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The Activity ID Process

The Activity ID Process

There are in fact only two ways that tasks and activities are identified for a project: They are part of a pre-existing WBS for a software development life cycle, or they are invented again for a unique development project situation. Either way, customization takes place. We'll consider both approaches and discover how to select and organize tasks for a software development project. First, in this section, let's consider how we use these sources as a guide to activity identification for a given software project. Then, in "Considering Dependencies", we'll look at ways to invent them when no guide exists already.

Adapting Life Cycle Activities for Common Situations

IEEE 1074 provides a set of 17 processes and 65 activities that software projects may need to carry out the work of software engineering organized by where they fit in the basic product development life cycle that serves as our map ("Selecting Software Development Life Cycles " Figure ). These are shown in Table 1, which is a tabular form of "Selecting Software Development Life Cycles" Figure, with activities added. The 34 competencies that every software project manager should know directly relate to the 65 software development project activities shown, and they are explained in more detail elsewhere in this blog.

Development (product) activities may contain analysis, high-level design, low-level design, coding, testing, and other tasks that happen in the life cycle phases. Managerial activities may contain project planning, tracking, control, risk analysis, and so on. Support activities may contain documentation of deliverables such as a user's manual, operations guides, network communications, and so on. All of these kinds of activities are part of a product-oriented project WBS. We call managerial, administrative, and support tasks integral tasks, traversing one or more (sometimes all) of the development tasks. Other integral tasks contain configuration management procedures, software quality assurance practices, risk analysis and management, software development tools and techniques, methods of conducting reviews of in-process deliverables, metrics to be collected and analyzed, definition and documentation of standards (rules for in-process deliverables), and any other activities required to meet customer requirements, such as creation of documents, training programs, tool development, or acquisition.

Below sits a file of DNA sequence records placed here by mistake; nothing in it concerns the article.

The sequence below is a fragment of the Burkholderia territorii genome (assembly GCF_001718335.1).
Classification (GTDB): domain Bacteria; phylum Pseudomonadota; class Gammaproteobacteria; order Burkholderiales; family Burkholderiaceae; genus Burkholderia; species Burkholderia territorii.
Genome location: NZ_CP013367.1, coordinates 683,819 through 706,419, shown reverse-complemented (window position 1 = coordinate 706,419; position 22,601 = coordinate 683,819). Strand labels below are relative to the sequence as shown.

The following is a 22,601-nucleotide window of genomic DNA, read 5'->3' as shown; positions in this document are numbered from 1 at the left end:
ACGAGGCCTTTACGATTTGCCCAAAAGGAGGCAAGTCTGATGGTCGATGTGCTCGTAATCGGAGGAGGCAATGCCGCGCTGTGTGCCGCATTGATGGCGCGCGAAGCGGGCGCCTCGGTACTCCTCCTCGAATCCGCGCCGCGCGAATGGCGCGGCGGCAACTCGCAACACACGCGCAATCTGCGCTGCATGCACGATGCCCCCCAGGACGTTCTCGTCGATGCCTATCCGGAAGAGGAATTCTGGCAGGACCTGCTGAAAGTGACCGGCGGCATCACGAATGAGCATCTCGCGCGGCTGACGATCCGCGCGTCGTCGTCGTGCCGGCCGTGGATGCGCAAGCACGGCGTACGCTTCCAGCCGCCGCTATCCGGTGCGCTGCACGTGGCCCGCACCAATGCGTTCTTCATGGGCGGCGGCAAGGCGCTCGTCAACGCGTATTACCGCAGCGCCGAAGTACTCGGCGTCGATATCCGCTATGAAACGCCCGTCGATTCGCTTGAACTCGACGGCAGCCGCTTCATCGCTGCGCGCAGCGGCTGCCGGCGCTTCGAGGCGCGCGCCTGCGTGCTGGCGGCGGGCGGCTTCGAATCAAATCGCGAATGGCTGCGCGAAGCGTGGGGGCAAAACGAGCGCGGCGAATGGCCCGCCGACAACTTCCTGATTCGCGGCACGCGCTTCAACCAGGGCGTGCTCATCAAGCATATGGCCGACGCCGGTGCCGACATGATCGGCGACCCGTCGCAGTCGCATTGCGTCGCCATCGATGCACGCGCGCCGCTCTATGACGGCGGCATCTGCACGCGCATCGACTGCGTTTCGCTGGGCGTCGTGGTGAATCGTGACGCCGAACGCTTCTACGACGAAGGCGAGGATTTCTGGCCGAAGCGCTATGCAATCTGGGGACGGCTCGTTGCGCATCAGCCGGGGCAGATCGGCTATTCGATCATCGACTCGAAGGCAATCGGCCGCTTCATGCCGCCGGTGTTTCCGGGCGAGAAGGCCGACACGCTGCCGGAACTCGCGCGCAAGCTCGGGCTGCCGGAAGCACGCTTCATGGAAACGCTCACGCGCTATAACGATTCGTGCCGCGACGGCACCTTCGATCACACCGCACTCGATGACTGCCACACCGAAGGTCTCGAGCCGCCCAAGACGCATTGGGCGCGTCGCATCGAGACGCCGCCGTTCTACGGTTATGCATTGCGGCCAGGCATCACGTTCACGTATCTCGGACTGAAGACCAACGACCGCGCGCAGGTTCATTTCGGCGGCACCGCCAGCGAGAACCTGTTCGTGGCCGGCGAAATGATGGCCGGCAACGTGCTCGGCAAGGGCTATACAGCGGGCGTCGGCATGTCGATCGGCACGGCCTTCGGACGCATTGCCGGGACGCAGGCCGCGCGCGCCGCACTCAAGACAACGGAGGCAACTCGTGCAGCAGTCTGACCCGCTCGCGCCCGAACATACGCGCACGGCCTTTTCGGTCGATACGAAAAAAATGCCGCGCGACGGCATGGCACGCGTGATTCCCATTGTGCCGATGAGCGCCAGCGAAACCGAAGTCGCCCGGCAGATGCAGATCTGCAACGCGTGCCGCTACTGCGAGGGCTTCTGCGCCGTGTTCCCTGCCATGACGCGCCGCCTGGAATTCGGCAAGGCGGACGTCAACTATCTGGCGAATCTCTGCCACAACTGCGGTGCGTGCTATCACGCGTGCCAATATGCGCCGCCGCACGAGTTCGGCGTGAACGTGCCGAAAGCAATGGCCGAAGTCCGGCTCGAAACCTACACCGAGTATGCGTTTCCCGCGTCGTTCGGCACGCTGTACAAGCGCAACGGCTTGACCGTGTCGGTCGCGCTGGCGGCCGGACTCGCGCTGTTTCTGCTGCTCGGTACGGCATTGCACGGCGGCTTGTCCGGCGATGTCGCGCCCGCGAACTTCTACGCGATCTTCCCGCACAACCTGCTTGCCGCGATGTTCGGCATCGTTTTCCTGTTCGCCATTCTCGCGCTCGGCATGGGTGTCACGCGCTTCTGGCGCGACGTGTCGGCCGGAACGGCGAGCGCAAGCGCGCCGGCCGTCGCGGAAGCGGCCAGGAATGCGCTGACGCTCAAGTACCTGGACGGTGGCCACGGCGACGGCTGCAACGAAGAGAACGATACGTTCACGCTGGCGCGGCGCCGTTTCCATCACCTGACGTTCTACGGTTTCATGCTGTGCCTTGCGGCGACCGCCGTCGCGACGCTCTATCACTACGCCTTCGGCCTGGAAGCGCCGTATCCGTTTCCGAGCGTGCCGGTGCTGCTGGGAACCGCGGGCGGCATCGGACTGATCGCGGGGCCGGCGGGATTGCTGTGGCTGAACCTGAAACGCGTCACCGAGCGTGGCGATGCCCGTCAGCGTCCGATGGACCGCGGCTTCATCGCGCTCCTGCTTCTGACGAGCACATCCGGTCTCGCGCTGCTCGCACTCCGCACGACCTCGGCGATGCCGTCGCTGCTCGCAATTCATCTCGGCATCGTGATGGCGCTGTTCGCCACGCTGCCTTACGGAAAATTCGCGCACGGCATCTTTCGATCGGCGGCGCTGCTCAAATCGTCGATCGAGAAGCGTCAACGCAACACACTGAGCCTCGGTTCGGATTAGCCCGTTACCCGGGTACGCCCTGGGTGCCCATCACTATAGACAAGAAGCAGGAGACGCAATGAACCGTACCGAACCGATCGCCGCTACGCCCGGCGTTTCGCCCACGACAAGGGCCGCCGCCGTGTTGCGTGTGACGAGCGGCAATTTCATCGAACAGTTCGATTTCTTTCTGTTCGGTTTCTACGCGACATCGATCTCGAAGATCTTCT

The challenge for every software development project manager is to map the activities in Table 1 into a life cycle model that fits the current project situation, and then describe them in enough detail for the organization's personnel to understand and implement. Each of the activities in the table may need further breakdown to be useful to your project team. For instance, "plan configuration management" may be all that is required for a project in an organization in which a sophisticated configuration management (CM) system and process are in place and in which the staff is trained for its proper use. The activity may need only a minimal work package description, such as "arrange for CM support from department coordinator". No separate software configuration management plan (SCMP) document is required. It may instead just be a section in the project's software project management plan (SPMP). However, for a new organization, this activity may involve significantly more work, including the design of a CM system and the selection, purchasing, installation, and training for a supporting software configuration management toolset. This would imply that a separate (and probably very detailed) SCMP should be developed. The scope of these two activity extremes is very different, as is the effort to carry them out.
IEEE 1074 Software Development Product Life Cycle Processes and Activities


Another thing to note about the activities in Table 1 is that all the activities follow the guidelines mentioned earlier for a proper activity label. The action levels have verbs and nouns, making their meaning more precise.